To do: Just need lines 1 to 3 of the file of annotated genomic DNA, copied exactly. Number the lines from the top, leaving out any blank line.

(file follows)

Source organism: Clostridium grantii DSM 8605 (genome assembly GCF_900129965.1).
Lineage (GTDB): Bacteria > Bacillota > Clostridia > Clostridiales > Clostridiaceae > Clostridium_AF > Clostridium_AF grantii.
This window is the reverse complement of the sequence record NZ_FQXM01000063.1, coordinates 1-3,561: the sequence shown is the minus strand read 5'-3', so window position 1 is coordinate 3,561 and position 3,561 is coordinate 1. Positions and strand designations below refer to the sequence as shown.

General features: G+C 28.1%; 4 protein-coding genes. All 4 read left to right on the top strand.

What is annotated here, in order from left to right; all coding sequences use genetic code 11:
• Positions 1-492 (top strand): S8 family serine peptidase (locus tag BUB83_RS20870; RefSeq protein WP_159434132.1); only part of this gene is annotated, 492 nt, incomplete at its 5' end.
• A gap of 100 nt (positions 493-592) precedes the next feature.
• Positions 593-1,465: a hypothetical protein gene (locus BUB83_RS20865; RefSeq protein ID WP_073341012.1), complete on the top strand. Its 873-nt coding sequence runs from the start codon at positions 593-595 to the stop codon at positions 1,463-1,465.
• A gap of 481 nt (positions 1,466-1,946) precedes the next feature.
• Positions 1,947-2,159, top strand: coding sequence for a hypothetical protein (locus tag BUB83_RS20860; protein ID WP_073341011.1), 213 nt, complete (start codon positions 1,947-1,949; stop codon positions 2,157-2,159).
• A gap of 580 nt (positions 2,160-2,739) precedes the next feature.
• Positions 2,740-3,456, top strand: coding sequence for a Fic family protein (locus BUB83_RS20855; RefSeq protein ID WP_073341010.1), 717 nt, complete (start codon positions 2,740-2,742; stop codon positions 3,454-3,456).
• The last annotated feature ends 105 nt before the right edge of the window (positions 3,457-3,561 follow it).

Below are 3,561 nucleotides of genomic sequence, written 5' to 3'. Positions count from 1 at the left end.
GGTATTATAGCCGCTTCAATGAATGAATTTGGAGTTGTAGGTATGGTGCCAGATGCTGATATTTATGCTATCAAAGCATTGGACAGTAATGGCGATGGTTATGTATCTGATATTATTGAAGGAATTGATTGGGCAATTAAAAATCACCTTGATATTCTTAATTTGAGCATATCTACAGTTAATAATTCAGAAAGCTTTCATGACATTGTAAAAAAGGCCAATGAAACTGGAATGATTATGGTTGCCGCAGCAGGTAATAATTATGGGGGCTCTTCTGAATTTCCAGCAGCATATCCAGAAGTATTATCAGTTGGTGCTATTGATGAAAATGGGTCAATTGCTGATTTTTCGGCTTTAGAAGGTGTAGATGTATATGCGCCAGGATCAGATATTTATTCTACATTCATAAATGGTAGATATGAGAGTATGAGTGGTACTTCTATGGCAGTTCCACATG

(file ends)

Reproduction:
Source organism: Clostridium grantii DSM 8605 (genome assembly GCF_900129965.1).
Lineage (GTDB): Bacteria > Bacillota > Clostridia > Clostridiales > Clostridiaceae > Clostridium_AF > Clostridium_AF grantii.
This window is the reverse complement of the sequence record NZ_FQXM01000063.1, coordinates 1-3,561: the sequence shown is the minus strand read 5'-3', so window position 1 is coordinate 3,561 and position 3,561 is coordinate 1. Positions and strand designations below refer to the sequence as shown.